St Patrick's School has been a landmark in the East Coast area for more than eight decades.
Today, all that remain of the original buildings in the all-boys secondary school, established in 1933, are its chapel and two adjoining buildings, but these pre-war buildings are rich in architectural and historical significance.
The school in East Coast Road rests on 6ha of land and was founded by the De La Salle Brothers, a Catholic religious order whose vocation is teaching. It was given conservation status in 2004.
Says Ms Yeo Su Fen, a senior architect at the Urban Redevelopment Authority (URA): "Unlike more traditional Catholic churches with ornate features, the school's chapel shows a strong Art Deco influence, characterised by the use of clean geometric shapes."
Art Deco was a popular design movement in the 1920s and 1930s.
She adds: "There is a rigour in the design of the chapel and the proportions are symmetrical and well-considered."
Geometric forms are repeated in both the interiors and exteriors.
At one end of the chapel, a large piece of stained glass is surrounded by a series of large concentric arches. Similar arches envelop the window grilles encasing stained-glass images made by the late Brother Joseph McNally, a former principal of the school and founder of the La Salle-SIA College of the Arts. He was also an artist and sculptor.
These curves are replicated in decorative features on the pillars along the side.
The chapel's facade is studded with rectangular windows - aluminium has replaced the original steel frames and grilles. Steel was a popular material of the forward-looking Art Deco age.
"It was a new material to work with, in the age of mass production and the machine," says Ms Yeo.
Other materials used in the chapel speak of 1930s Singapore. The lower part of some walls, known in architectural lingo as the dado, is covered with tiles made of rubber, a flourishing industry at the time.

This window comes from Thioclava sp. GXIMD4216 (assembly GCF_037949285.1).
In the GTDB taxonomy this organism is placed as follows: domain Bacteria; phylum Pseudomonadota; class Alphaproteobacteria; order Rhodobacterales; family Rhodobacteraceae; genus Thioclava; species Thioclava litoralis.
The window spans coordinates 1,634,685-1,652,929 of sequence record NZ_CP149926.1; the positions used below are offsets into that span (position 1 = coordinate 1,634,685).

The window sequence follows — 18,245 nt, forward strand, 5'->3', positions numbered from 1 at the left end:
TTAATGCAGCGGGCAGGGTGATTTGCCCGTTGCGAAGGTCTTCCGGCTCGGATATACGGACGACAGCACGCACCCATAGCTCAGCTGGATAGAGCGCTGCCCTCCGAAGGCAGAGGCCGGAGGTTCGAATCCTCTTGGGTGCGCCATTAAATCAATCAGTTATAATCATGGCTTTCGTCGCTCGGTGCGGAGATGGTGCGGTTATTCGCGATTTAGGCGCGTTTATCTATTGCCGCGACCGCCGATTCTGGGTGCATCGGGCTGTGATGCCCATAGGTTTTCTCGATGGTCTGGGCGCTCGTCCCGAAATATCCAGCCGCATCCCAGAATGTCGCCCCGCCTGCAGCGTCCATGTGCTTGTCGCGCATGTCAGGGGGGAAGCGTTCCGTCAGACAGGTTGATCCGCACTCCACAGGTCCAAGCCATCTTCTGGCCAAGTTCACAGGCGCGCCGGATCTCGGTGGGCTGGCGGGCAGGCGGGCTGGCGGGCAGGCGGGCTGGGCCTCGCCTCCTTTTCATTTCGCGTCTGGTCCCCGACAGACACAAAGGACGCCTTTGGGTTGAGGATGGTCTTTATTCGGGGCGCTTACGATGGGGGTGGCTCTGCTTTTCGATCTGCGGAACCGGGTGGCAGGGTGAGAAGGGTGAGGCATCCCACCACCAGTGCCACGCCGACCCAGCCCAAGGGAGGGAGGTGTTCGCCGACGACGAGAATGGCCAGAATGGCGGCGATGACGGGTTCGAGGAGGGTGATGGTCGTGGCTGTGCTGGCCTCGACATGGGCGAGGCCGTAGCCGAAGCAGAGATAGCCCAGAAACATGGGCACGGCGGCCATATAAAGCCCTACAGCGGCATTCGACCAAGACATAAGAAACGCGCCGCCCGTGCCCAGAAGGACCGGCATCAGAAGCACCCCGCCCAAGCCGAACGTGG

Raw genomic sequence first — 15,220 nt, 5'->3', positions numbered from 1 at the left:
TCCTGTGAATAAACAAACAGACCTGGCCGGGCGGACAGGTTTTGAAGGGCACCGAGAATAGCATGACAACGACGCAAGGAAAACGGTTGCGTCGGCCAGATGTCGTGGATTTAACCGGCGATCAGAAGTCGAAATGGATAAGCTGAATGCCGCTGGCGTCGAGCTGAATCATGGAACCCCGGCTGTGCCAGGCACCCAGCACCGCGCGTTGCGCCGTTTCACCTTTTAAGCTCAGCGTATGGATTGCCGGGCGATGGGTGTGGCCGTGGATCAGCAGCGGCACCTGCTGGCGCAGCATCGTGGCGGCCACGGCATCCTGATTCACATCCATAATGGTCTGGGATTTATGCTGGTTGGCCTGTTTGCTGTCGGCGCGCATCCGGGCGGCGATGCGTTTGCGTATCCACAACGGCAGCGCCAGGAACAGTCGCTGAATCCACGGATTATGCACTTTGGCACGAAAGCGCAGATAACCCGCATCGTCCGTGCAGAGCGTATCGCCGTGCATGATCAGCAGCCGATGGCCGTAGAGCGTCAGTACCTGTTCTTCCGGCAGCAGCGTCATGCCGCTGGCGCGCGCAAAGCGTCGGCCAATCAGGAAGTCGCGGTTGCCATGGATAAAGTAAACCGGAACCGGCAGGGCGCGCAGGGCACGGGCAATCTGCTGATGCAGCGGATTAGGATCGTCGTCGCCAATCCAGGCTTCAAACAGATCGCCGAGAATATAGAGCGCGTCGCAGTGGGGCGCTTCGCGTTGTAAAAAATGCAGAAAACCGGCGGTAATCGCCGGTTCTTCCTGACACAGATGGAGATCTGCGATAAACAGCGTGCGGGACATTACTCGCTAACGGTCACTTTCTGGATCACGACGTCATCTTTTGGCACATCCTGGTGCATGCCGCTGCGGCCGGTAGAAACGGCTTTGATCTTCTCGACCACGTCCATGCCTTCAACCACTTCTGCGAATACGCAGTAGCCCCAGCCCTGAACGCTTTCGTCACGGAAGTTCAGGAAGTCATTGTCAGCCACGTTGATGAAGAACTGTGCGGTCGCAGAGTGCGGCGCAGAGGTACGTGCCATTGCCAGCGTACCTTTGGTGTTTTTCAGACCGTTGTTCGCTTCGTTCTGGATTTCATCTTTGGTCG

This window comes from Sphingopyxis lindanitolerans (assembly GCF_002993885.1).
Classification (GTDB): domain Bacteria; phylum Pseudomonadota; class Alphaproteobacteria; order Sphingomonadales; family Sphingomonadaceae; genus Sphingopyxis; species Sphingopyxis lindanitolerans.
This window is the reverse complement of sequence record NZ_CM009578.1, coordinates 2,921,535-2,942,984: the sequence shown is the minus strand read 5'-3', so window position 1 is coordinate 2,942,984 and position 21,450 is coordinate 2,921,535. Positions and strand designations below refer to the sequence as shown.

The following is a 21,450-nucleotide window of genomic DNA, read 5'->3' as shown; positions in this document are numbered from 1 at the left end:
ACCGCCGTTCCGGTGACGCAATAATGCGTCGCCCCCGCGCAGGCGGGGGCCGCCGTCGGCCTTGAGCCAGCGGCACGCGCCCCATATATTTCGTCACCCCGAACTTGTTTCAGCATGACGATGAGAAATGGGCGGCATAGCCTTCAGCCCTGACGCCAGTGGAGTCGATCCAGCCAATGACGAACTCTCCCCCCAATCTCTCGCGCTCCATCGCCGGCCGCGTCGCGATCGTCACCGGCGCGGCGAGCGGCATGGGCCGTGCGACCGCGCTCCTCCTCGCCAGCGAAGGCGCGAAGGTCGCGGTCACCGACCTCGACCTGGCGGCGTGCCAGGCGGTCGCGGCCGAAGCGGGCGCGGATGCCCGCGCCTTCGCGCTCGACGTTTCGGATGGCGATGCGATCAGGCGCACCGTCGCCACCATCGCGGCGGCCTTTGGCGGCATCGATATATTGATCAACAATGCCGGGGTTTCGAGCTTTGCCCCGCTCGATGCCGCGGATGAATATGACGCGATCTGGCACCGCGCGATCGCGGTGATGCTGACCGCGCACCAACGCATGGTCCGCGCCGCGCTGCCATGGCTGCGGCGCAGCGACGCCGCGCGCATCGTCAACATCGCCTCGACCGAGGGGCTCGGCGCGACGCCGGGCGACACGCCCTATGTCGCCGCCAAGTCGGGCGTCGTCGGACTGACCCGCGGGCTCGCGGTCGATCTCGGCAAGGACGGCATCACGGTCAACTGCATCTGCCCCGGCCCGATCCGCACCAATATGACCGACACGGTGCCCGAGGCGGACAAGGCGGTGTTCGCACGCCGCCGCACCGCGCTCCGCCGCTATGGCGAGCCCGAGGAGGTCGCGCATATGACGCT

The school's architect, Irishman Denis Santry of the firm Swan & Maclaren - who also designed historical landmarks such as the Sultan Mosque and Tanjong Pagar Railway Station - combined tropical design with artistic eloquence.
The high ceiling as well as the wide, overhanging eaves along the roof protected the building from the sun's heat. The height of the ceiling "gives an uplifting sense of spiritual space", notes Ms Yeo.
The chapel has never undergone a full or major restoration.
It joins two other three-storey buildings, known as the Brothers' Quarters and the Old School Block, in an H-shaped formation.
During the school's early years, many of the religious brothers who were teachers came from Ireland. St Patrick is the patron saint of Ireland and Irish symbols such as the shamrock were inlaid on the floor of the Brothers' Quarters, where four De La Salle Brothers still live.
During the end of the 19th century, its grounds, originally a coconut plantation, saw the construction of a seaside bungalow retreat for clergy working at another Catholic school, St Joseph's Institution, then located in Bras Basah.
St Patrick's was of strategic importance during World War II. After Singapore fell to the Japanese in 1942, the school, which had served as a hospital for Allied soldiers, was used as the headquarters for the Japanese air force.
The chapel was converted into a Japanese officers' mess. Another room served alternately as an armoury and hospital mortuary.
After the war, the school was again used as a hospital for the treatment and rehabilitation of prisoners of war.
Former WWII soldiers have visited the school, including a former Australian serviceman who returned as recently as 2013.
In 1979, a former Japanese soldier also visited the school.
In a letter cited in a book published to commemorate the school's 50th anniversary in 1983, one H. Shimura reminisces about living there as a 17-year-old soldier: playing basketball, singing military songs and buying fish at a kelong in the sea nearby.
Mr Joseph Peterson, vice-principal of St Patrick's School, says the school took part in the Singapore HeritageFest last year. "We hope to continue with this as well as work on other projects with the URA to share the school's rich history with the public."
This is a monthly column on heritage buildings.
A version of this article appeared in the print edition of The Straits Times on February 06, 2016, with the headline 'Chapel's quiet grace'. Print Edition | Subscribe
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